“you have to love dancing to stick to it.” – merce cunningham

it’s been about a week and a half since i’ve posted, and i suppose that’s because i’ve needed some time to let…everything(?) sink in. i took three classes last week (two modern, one ballet), and i just took my first class of this week today (ballet). there have been ups and downs. good days and bad days. and i’m trying to simply come to terms with the fact that that’s just how it’s going to be for awhile. my body is relearning a language that it used to be fluent in, and at this moment putting certain sentences together with the seamless flow that once was effortless now feels frustrating and exhausting–both physically and mentally. however, i had somewhat of an epiphany last week when my modern teacher told me to not concern myself too much with the tiny technical details, but to “find the joy again. if you don’t, you’ll burn right out again.” of course, it was also reassuring to hear her tell me that she couldn’t tell i had come off of a break; “it’s still very much in your body,” she said. being my own worst critic though, i know that i still have quite a ways to go. but BECAUSE i have a ways to go, i have no other choice than to “find the joy again.” i’m going to fall out of pirouettes, struggle to get my leg above ninety degrees, find basic bits of choreography challenging, but if i’m not ENJOYING myself through all the blood, sweat, and tears…then what’s the point? i asked myself that a few times today as my ballet teacher physically molded my body–pulling up on my waist, lengthening my neck, pushing my knees over my ankles so i’d turn out more. i wondered, “why does it matter that i go to these painstaking lengths to make these shapes with my body? am i doing anything to contribute to humanity by worrying about how tiny my waist can get? how perfectly winged i can make my foot? how close to my head i can get my leg?” there were absolutely moments today that i forgot about the joy, and i just felt…bad. being in a studio filled with ninety pound bunheads will do that to you. as a size 4-6 twenty three year old woman, i am very aware that in the real world of normal sized people, i am considered slim and fit. but in this class, i felt like the (literal) elephant in the room. i had to remind myself over and over again that if i kept on with these comparisons and fixations on the superficial, i wouldn’t get anywhere. but a brief conversation with my ballet teacher after class today left me feeling recharged. he reminded me to take it slow. “summer will be the big push,” he said. and summer is what…four months away? that’s plenty of time. for now, i’ll focus on the joy.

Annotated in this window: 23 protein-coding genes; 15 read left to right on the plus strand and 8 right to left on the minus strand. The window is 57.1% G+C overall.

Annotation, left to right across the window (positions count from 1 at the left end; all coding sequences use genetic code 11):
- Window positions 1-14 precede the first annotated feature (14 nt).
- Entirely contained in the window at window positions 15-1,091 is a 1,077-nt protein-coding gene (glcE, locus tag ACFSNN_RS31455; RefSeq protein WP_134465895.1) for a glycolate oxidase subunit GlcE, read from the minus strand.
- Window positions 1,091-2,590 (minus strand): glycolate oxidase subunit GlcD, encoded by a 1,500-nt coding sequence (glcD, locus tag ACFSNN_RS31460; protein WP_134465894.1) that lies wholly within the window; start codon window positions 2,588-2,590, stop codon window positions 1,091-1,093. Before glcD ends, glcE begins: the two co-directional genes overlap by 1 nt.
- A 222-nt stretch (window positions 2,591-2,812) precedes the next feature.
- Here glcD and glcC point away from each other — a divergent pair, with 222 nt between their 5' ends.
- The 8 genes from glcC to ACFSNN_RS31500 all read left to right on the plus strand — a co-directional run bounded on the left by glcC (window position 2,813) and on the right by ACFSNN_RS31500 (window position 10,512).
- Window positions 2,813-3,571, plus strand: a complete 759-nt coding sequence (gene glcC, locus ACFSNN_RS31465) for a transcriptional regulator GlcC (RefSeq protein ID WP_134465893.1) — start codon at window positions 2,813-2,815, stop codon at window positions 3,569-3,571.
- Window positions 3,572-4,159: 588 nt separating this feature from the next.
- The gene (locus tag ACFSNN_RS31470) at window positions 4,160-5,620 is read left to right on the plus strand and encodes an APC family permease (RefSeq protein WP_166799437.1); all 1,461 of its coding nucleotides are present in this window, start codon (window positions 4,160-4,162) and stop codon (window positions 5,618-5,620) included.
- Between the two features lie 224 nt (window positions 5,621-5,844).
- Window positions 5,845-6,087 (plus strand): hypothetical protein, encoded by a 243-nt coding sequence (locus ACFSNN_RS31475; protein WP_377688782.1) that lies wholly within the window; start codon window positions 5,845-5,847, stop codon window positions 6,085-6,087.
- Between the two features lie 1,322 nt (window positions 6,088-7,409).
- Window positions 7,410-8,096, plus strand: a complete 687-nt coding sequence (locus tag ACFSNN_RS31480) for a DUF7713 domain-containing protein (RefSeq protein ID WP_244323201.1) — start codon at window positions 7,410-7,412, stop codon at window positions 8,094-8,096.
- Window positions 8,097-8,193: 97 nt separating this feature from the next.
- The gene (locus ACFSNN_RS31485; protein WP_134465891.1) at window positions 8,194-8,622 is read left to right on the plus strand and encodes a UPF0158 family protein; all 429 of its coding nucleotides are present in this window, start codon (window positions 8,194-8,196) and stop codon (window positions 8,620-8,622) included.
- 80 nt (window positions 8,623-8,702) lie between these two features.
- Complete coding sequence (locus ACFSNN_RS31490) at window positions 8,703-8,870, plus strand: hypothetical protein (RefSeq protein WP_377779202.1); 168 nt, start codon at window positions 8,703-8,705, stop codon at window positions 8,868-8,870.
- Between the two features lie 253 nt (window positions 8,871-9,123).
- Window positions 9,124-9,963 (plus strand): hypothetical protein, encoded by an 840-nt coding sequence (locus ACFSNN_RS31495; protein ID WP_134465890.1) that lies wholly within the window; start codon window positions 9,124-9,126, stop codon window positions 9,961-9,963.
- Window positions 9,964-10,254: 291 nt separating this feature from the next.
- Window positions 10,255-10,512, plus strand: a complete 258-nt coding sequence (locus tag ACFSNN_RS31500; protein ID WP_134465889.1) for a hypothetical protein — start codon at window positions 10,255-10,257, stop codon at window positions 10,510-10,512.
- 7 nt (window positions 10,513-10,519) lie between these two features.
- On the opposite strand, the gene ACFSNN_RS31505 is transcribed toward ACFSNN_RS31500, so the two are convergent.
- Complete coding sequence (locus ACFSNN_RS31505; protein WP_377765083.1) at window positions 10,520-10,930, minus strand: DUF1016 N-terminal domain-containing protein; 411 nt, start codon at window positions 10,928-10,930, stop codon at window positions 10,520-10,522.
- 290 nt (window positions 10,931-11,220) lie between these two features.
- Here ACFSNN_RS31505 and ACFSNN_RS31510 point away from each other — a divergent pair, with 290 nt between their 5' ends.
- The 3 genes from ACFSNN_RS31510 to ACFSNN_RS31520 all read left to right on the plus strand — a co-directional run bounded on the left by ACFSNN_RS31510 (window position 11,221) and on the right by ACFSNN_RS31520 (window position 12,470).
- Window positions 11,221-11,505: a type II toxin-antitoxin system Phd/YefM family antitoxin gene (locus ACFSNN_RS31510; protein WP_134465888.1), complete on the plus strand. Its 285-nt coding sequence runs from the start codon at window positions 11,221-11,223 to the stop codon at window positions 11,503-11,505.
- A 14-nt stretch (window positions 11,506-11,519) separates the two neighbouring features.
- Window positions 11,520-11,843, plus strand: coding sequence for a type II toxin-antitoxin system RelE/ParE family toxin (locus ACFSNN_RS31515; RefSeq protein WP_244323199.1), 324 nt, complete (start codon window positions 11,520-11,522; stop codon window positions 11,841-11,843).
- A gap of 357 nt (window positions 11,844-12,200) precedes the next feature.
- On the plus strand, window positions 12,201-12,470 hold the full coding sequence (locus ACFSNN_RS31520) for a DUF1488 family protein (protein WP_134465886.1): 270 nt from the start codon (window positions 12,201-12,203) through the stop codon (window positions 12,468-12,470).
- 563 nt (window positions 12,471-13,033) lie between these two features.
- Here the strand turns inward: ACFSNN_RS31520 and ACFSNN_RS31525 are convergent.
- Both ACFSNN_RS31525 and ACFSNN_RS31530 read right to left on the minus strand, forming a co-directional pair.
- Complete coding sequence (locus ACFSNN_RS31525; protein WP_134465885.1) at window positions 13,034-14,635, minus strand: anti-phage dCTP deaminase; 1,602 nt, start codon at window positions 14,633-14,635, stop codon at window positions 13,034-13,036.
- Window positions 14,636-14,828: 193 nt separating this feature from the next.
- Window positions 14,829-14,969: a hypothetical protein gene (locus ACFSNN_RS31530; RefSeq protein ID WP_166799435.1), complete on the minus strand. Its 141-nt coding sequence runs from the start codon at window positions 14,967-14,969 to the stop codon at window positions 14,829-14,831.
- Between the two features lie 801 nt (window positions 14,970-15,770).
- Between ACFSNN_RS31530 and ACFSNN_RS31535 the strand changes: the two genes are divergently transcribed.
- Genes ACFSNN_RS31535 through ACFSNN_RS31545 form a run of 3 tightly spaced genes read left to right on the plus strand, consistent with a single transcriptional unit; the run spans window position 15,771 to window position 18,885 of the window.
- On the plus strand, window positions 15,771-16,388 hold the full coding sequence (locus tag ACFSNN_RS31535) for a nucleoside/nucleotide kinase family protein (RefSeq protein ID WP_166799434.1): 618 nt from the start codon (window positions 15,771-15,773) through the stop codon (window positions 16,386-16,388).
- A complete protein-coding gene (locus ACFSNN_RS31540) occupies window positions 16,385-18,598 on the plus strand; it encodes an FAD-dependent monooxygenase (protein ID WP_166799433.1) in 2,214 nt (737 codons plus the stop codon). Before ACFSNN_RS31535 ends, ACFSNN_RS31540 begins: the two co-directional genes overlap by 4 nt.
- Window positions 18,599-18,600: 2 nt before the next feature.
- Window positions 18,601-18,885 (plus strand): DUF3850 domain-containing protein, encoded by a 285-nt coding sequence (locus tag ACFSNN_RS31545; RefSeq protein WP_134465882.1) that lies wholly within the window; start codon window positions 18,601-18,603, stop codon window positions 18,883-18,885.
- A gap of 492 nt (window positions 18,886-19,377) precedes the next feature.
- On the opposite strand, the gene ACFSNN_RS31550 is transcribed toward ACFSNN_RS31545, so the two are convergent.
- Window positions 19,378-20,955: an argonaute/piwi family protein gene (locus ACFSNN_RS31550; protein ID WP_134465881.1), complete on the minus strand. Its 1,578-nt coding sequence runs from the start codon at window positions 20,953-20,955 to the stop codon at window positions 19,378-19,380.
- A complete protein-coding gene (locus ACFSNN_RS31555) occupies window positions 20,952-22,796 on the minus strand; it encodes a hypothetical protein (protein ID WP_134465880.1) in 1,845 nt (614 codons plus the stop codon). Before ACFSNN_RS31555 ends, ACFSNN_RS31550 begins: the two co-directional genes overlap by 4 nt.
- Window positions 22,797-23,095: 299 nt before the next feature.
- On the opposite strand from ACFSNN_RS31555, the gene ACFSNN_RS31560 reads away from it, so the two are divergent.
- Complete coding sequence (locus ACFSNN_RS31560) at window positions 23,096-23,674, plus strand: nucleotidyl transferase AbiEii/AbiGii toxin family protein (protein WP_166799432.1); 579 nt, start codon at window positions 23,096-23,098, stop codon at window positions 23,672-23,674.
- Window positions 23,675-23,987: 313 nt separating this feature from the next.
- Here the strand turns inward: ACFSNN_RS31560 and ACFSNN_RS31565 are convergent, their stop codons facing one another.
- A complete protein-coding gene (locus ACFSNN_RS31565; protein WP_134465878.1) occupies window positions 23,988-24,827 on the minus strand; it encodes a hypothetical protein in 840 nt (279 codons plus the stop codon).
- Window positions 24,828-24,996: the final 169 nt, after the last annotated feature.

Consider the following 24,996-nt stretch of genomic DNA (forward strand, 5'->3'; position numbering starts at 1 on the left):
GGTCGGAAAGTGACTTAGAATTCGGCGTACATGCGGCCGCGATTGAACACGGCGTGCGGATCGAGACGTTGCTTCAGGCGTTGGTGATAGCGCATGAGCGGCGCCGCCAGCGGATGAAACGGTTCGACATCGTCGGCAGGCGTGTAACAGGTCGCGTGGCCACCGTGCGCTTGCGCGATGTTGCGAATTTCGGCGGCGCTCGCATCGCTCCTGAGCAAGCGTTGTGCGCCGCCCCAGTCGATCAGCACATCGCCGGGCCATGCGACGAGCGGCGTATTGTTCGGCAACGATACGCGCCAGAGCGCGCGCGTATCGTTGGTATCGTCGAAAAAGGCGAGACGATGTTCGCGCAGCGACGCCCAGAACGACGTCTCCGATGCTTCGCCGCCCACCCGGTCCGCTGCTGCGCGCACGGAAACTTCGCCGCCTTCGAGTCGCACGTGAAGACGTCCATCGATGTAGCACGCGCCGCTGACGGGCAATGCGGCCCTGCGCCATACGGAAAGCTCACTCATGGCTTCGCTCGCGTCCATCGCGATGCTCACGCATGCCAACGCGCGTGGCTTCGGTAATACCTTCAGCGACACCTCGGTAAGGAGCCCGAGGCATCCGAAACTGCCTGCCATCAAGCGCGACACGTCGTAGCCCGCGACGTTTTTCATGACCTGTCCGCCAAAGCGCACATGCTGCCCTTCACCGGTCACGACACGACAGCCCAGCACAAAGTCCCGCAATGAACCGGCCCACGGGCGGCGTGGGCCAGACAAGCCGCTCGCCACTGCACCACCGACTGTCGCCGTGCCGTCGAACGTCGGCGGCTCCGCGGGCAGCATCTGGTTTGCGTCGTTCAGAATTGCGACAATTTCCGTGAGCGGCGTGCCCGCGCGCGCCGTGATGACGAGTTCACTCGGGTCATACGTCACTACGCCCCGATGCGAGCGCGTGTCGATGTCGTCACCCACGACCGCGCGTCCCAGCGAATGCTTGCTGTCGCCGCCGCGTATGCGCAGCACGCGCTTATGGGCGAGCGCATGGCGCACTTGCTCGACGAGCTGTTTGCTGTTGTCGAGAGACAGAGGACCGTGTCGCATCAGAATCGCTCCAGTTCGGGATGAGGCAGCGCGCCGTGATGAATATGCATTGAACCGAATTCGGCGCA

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the morning after.

you know that part of the day when you’re required to simply…get out of bed? not so simple when your legs, hips, and lower back are frozen. i took not just one, but two dance classes yesterday–one ballet, one modern. and rather than taking the more practical route and easing myself back into the game, i of course chose to plop myself down in one of chicago’s most rigorous contemporary ballet classes: mike gosney’s class at visceral dance center. two hours of pure technique and nothing to hide behind. back in the day this caliber of dancing would have been a piece of cake; i was used to taking class and rehearsing all day errrday. but when your body’s not as used to flinging itself through space, rolling on the floor, flying into the air, stretching, extending, flexing, and pointing…a mere three and a half hours of nonstop dancing might just render you immobile. but ya know what? it hurts so good. this feeling lets me know that my body was affected by all that moving yesterday, which means it’s still capable of DOING it. sure, i was rusty. my extension was lacking. my turns were inconsistent. my jumps weren’t super high. but that feeling…the feeling of pure joy that surges through my limbs as they slice and float through the air–that feeling was every bit as strong as it used to be. and if that’s not positive reinforcement, i don’t know what is. now if i could only walk up and down the stairs without wanting to cry…